bannerHON
img
HONnews
HONnews
img PATIENT / PARTICULIER img PROFESSIONNEL DE SANTE img WEBMESTRE img
img
 
img
HONcode sites
Khresmoi - new !
HONselect
News
Conferences
Images

Themes:
A B C D E F G H I
J K L M N O P Q
R S T U V W X Y Z
Browse archive:
2018: S A J J M A M F J
2017: D N O S

 
  Other news for:
Family Planning
Hormones
Sex
 Resources from HONselect
Male Birth Control Pill Shows Early Promise

By Alan Mozes
HealthDay Reporter

MONDAY, March 19, 2018 (HealthDay News) -- An attempt to develop a safe and effective "male pill" is making headway, according to preliminary results of a small study.

In a four-week trial of men under 50, an experimental hormone-based birth control pill was found to be "well-tolerated."

And participants' testosterone levels dropped significantly along with two hormones essential for sperm production, the U.S. study team noted.

Study author Dr. Stephanie Page described the results as "a promising step forward" in the development of a male version of the female birth control pill.

But don't ditch your condoms just yet. Page added that "larger, longer-term studies are clearly needed to address potential side effects."

Interest in a male birth control pill is strong, she said.

"Women have many options, but many women cannot use hormonal and other methods available to them," said Page, who heads the University of Washington's division of metabolism and endocrinology, in Seattle.

"Men are increasingly interested in sharing the burden of contraception, as well as controlling their own fertility," she noted.

For the study, researchers evaluated three doses (100, 200 and 400 milligrams) of a once-daily contraceptive prototype called dimethandrolone undecanoate (DMAU). Two formulations were tried inside the capsules, either powder or castor oil.

DMAU combines activity of a hormone like testosterone and a progestin. It was developed by the U.S. National Institutes of Health, which funded the study.

It differs from prior attempts to create a male birth control pill in several ways. It contains just one steroid, rather than two, and was not associated with any liver toxicity, something that has plagued prior male pill efforts, Page said. And "unlike other oral testosterone derivatives, DMAU only needs to be dosed once a day," she added.

For the study, the researchers randomly divided 100 men into groups of 20 or less. Some men were given a sugar pill (placebo), while others were given a daily oral dose of DMAU at one of the three chosen doses. DMAU was always consumed with food.

Blood tests revealed that at the highest dose, DMAU suppressed production of testosterone and two other hormones -- LH and FSH -- known to be key to sperm production.

But none of the study participants displayed complications that might arise from testosterone deficiency, such as mood changes or disturbances in terms of sexual function.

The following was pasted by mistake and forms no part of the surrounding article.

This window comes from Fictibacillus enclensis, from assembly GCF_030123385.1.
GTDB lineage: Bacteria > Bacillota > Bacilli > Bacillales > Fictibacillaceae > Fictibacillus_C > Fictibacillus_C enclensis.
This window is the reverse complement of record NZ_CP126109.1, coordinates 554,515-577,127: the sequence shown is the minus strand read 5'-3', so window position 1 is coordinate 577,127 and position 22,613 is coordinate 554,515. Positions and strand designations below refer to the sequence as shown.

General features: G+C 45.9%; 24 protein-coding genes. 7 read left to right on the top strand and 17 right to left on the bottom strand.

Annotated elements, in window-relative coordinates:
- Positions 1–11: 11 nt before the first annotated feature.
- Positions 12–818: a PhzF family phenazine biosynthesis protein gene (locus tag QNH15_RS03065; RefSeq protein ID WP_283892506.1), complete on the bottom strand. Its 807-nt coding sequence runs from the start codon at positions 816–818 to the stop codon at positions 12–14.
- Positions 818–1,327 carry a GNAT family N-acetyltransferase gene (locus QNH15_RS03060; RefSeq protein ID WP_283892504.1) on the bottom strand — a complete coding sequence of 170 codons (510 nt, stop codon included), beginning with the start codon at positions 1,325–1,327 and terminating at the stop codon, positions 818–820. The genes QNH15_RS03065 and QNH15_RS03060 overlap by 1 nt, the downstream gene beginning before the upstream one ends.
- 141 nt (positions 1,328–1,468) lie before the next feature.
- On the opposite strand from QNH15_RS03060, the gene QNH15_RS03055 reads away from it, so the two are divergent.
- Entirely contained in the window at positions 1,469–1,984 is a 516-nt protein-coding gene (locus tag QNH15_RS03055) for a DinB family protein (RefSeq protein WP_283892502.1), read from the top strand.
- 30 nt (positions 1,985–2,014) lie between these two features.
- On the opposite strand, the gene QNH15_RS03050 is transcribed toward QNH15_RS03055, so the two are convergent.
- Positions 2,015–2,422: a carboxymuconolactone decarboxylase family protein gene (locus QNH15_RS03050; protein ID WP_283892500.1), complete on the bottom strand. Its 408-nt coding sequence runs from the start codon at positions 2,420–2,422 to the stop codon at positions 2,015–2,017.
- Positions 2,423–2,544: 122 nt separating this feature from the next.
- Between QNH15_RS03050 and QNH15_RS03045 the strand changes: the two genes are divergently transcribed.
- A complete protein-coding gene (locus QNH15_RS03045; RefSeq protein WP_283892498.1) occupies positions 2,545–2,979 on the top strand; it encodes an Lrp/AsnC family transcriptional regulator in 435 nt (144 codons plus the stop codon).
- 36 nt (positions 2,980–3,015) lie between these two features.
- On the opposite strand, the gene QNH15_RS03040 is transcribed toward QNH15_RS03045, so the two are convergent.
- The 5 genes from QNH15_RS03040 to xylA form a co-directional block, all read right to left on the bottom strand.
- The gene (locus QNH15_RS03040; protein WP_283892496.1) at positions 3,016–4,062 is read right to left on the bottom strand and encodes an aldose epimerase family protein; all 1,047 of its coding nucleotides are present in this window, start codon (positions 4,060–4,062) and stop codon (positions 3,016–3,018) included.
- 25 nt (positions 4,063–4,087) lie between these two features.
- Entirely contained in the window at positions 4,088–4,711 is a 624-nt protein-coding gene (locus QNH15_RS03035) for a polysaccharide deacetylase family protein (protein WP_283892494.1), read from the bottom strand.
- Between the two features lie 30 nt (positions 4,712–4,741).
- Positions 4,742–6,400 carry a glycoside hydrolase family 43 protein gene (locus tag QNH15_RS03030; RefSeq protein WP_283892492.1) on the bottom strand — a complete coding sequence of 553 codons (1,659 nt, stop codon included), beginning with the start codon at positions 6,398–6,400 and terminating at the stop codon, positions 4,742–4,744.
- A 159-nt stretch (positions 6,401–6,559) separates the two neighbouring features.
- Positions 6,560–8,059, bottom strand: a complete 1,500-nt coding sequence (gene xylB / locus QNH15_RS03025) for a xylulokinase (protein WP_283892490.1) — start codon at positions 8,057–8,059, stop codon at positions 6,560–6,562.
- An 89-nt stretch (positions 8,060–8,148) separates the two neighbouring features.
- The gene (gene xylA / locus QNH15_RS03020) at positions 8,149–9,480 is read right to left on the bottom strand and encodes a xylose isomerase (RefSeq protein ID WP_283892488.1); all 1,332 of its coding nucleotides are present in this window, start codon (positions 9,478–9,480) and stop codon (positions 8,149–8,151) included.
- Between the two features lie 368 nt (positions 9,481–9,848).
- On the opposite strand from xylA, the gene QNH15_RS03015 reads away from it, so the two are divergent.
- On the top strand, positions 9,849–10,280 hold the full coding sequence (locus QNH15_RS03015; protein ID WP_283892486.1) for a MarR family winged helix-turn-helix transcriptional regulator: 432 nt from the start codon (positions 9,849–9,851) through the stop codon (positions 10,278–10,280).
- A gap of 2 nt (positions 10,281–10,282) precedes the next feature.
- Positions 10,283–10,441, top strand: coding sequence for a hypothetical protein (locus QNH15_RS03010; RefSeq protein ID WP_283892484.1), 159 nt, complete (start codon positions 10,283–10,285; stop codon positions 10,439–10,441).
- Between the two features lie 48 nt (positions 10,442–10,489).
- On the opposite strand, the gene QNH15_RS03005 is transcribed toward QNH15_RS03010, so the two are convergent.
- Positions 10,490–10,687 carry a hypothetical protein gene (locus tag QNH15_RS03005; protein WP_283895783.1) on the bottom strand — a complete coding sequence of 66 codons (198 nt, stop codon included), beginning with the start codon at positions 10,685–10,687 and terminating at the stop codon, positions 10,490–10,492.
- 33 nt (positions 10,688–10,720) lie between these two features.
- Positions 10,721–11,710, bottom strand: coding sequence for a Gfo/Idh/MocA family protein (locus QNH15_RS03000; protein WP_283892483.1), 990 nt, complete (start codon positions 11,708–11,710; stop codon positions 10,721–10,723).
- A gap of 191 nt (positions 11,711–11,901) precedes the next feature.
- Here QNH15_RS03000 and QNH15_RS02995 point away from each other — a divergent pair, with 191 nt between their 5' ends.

However, all who took DMAU experienced mild weight gain (roughly 3 to 9 pounds), and a mild drop in so-called "good" cholesterol (HDL). No serious side effects were reported.

Page added, however, that a drop in sperm-producing hormones "is not the same thing" as demonstrating an actual drop in sperm count.

"We need to do a longer trial -- three to six months -- to demonstrate that sperm productions falls with longer use of DMAU," she said. Twenty-eight days "is not long enough" to fully answer that question, she explained.

"However, we know from our work, and those of many others in the field, that the degree of 'sperm supporting' hormone suppression that we observed in this study should be adequate to prevent sperm maturation," Page said.

She reiterated that "this was a very small study, and there is still a lot of work to be done." That follow-up effort is getting underway at the University of Washington and LA Biomed Harbor-UCLA.

According to Page, multinational surveys indicate that a majority of men are interested in more options for reversible contraception.

Currently, the only reversible male contraceptive is the condom, which is not the most reliable method of birth control, she pointed out.

The study results were presented Sunday in Chicago at a meeting of the Endocrine Society. Research released at meetings is generally considered preliminary until peer-reviewed for publication in a medical journal.

More information

There's more on men's health at the U.S. National Institutes of Health.

SOURCES: Stephanie Page M.D., Ph.D., head, division of metabolism and endocrinology, and co-director, UW Medicine Diabetes Institute, and professor of medicine, lipid research, University of Washington, Seattle; March 18, 2018, Endocrine Society meeting, Chicago

Copyright © 2018 HealthDay. All rights reserved. URL:http://consumer.healthday.com/Article.asp?AID=732057

Resources from HONselect: HONselect is the HON's medical search engine. It retrieves scientific articles, images, conferences and web sites on the selected subject.
Spermatozoa
Hormones
Men
Testosterone
Research Personnel
Condoms
The list of medical terms above are retrieved automatically from the article.

Disclaimer: The text presented on this page is not a substitute for professional medical advice. It is for your information only and may not represent your true individual medical situation. Do not hesitate to consult your healthcare provider if you have any questions or concerns. Do not use this information to diagnose or treat a health problem or disease without consulting a qualified healthcare professional.
Be advised that HealthDay articles are derived from various sources and may not reflect your own country regulations. The Health On the Net Foundation does not endorse opinions, products, or services that may appear in HealthDay articles.


Home img About us img MediaCorner img HON newsletter img Site map img Ethical policies img Contact